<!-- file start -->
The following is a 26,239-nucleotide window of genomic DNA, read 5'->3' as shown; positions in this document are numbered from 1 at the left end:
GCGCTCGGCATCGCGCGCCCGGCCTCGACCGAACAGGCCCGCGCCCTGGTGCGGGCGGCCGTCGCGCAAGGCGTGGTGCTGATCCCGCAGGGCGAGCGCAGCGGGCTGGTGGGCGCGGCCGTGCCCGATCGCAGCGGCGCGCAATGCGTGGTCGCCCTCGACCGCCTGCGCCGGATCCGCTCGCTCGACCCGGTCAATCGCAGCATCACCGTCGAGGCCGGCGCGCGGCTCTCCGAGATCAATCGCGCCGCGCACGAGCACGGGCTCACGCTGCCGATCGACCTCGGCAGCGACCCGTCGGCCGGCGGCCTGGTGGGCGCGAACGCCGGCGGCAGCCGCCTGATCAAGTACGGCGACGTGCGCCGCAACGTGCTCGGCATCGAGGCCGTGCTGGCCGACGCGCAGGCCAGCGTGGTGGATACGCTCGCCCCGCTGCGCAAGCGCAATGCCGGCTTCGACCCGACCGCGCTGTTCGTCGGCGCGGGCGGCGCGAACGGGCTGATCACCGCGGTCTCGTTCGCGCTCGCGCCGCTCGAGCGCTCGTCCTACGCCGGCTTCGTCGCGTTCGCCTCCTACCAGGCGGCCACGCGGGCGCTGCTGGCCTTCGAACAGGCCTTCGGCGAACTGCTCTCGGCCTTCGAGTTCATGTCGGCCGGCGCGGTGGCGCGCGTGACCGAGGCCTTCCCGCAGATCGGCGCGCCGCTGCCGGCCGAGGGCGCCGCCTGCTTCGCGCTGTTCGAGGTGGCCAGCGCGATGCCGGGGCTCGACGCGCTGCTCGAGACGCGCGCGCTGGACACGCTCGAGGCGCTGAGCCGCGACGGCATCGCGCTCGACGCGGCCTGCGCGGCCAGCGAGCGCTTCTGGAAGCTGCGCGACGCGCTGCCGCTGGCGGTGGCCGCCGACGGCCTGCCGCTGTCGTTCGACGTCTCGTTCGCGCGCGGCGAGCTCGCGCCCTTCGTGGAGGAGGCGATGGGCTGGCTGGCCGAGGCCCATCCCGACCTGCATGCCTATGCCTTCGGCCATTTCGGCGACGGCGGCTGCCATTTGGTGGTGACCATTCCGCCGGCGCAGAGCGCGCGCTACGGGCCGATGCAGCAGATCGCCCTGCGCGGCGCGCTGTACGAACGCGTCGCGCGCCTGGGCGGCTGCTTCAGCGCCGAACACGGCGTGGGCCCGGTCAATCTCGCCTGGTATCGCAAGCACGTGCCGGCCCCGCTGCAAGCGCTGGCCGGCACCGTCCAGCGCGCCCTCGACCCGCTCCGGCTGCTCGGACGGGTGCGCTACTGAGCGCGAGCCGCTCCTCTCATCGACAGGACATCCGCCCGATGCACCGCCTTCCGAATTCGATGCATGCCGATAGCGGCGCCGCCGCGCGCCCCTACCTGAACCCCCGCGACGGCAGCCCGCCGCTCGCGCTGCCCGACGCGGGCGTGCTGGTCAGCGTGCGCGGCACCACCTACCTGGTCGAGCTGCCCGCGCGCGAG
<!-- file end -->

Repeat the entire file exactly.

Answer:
The following is a 26,239-nucleotide window of genomic DNA, read 5'->3' as shown; positions in this document are numbered from 1 at the left end:
GCGCTCGGCATCGCGCGCCCGGCCTCGACCGAACAGGCCCGCGCCCTGGTGCGGGCGGCCGTCGCGCAAGGCGTGGTGCTGATCCCGCAGGGCGAGCGCAGCGGGCTGGTGGGCGCGGCCGTGCCCGATCGCAGCGGCGCGCAATGCGTGGTCGCCCTCGACCGCCTGCGCCGGATCCGCTCGCTCGACCCGGTCAATCGCAGCATCACCGTCGAGGCCGGCGCGCGGCTCTCCGAGATCAATCGCGCCGCGCACGAGCACGGGCTCACGCTGCCGATCGACCTCGGCAGCGACCCGTCGGCCGGCGGCCTGGTGGGCGCGAACGCCGGCGGCAGCCGCCTGATCAAGTACGGCGACGTGCGCCGCAACGTGCTCGGCATCGAGGCCGTGCTGGCCGACGCGCAGGCCAGCGTGGTGGATACGCTCGCCCCGCTGCGCAAGCGCAATGCCGGCTTCGACCCGACCGCGCTGTTCGTCGGCGCGGGCGGCGCGAACGGGCTGATCACCGCGGTCTCGTTCGCGCTCGCGCCGCTCGAGCGCTCGTCCTACGCCGGCTTCGTCGCGTTCGCCTCCTACCAGGCGGCCACGCGGGCGCTGCTGGCCTTCGAACAGGCCTTCGGCGAACTGCTCTCGGCCTTCGAGTTCATGTCGGCCGGCGCGGTGGCGCGCGTGACCGAGGCCTTCCCGCAGATCGGCGCGCCGCTGCCGGCCGAGGGCGCCGCCTGCTTCGCGCTGTTCGAGGTGGCCAGCGCGATGCCGGGGCTCGACGCGCTGCTCGAGACGCGCGCGCTGGACACGCTCGAGGCGCTGAGCCGCGACGGCATCGCGCTCGACGCGGCCTGCGCGGCCAGCGAGCGCTTCTGGAAGCTGCGCGACGCGCTGCCGCTGGCGGTGGCCGCCGACGGCCTGCCGCTGTCGTTCGACGTCTCGTTCGCGCGCGGCGAGCTCGCGCCCTTCGTGGAGGAGGCGATGGGCTGGCTGGCCGAGGCCCATCCCGACCTGCATGCCTATGCCTTCGGCCATTTCGGCGACGGCGGCTGCCATTTGGTGGTGACCATTCCGCCGGCGCAGAGCGCGCGCTACGGGCCGATGCAGCAGATCGCCCTGCGCGGCGCGCTGTACGAACGCGTCGCGCGCCTGGGCGGCTGCTTCAGCGCCGAACACGGCGTGGGCCCGGTCAATCTCGCCTGGTATCGCAAGCACGTGCCGGCCCCGCTGCAAGCGCTGGCCGGCACCGTCCAGCGCGCCCTCGACCCGCTCCGGCTGCTCGGACGGGTGCGCTACTGAGCGCGAGCCGCTCCTCTCATCGACAGGACATCCGCCCGATGCACCGCCTTCCGAATTCGATGCATGCCGATAGCGGCGCCGCCGCGCGCCCCTACCTGAACCCCCGCGACGGCAGCCCGCCGCTCGCGCTGCCCGACGCGGGCGTGCTGGTCAGCGTGCGCGGCACCACCTACCTGGTCGAGCTGCCCGCGCGCGAG